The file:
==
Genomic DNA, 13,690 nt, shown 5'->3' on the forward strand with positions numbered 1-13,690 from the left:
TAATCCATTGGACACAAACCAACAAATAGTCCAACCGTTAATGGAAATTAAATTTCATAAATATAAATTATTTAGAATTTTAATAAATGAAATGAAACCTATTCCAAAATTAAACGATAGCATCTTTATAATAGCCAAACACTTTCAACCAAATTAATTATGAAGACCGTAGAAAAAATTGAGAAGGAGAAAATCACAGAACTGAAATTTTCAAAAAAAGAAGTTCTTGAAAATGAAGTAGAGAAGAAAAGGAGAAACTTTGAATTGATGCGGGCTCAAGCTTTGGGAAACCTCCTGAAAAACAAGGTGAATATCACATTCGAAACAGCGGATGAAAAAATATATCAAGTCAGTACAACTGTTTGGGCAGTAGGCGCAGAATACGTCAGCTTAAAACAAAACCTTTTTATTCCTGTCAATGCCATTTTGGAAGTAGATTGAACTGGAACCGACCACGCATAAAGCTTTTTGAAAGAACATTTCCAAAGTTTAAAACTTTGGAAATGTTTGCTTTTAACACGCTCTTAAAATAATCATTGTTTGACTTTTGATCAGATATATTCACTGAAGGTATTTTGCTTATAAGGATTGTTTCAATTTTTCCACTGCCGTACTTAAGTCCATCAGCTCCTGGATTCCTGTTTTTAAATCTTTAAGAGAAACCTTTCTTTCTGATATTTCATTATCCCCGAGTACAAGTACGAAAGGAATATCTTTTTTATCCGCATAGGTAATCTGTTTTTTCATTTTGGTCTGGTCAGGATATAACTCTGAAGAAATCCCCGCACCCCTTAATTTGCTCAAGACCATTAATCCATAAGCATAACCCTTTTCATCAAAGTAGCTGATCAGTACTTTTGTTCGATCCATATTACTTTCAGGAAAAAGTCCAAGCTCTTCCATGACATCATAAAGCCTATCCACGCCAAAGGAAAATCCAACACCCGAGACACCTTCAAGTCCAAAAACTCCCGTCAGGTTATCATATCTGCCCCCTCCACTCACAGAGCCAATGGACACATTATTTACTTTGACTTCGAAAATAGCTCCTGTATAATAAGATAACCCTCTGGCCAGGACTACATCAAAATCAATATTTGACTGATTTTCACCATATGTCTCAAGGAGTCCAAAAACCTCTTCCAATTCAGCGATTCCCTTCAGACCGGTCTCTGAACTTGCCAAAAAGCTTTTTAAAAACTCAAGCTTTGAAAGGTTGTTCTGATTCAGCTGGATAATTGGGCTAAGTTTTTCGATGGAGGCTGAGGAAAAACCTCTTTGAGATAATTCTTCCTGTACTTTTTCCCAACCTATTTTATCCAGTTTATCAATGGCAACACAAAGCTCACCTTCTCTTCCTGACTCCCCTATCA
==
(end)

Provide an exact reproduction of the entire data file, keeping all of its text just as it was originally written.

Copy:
Genomic DNA, 13,690 nt, shown 5'->3' on the forward strand with positions numbered 1-13,690 from the left:
TAATCCATTGGACACAAACCAACAAATAGTCCAACCGTTAATGGAAATTAAATTTCATAAATATAAATTATTTAGAATTTTAATAAATGAAATGAAACCTATTCCAAAATTAAACGATAGCATCTTTATAATAGCCAAACACTTTCAACCAAATTAATTATGAAGACCGTAGAAAAAATTGAGAAGGAGAAAATCACAGAACTGAAATTTTCAAAAAAAGAAGTTCTTGAAAATGAAGTAGAGAAGAAAAGGAGAAACTTTGAATTGATGCGGGCTCAAGCTTTGGGAAACCTCCTGAAAAACAAGGTGAATATCACATTCGAAACAGCGGATGAAAAAATATATCAAGTCAGTACAACTGTTTGGGCAGTAGGCGCAGAATACGTCAGCTTAAAACAAAACCTTTTTATTCCTGTCAATGCCATTTTGGAAGTAGATTGAACTGGAACCGACCACGCATAAAGCTTTTTGAAAGAACATTTCCAAAGTTTAAAACTTTGGAAATGTTTGCTTTTAACACGCTCTTAAAATAATCATTGTTTGACTTTTGATCAGATATATTCACTGAAGGTATTTTGCTTATAAGGATTGTTTCAATTTTTCCACTGCCGTACTTAAGTCCATCAGCTCCTGGATTCCTGTTTTTAAATCTTTAAGAGAAACCTTTCTTTCTGATATTTCATTATCCCCGAGTACAAGTACGAAAGGAATATCTTTTTTATCCGCATAGGTAATCTGTTTTTTCATTTTGGTCTGGTCAGGATATAACTCTGAAGAAATCCCCGCACCCCTTAATTTGCTCAAGACCATTAATCCATAAGCATAACCCTTTTCATCAAAGTAGCTGATCAGTACTTTTGTTCGATCCATATTACTTTCAGGAAAAAGTCCAAGCTCTTCCATGACATCATAAAGCCTATCCACGCCAAAGGAAAATCCAACACCCGAGACACCTTCAAGTCCAAAAACTCCCGTCAGGTTATCATATCTGCCCCCTCCACTCACAGAGCCAATGGACACATTATTTACTTTGACTTCGAAAATAGCTCCTGTATAATAAGATAACCCTCTGGCCAGGACTACATCAAAATCAATATTTGACTGATTTTCACCATATGTCTCAAGGAGTCCAAAAACCTCTTCCAATTCAGCGATTCCCTTCAGACCGGTCTCTGAACTTGCCAAAAAGCTTTTTAAAAACTCAAGCTTTGAAAGGTTGTTCTGATTCAGCTGGATAATTGGGCTAAGTTTTTCGATGGAGGCTGAGGAAAAACCTCTTTGAGATAATTCTTCCTGTACTTTTTCCCAACCTATTTTATCCAGTTTATCAATGGCAACACAAAGCTCACCTTCTCTTCCTGACTCCCCTATCA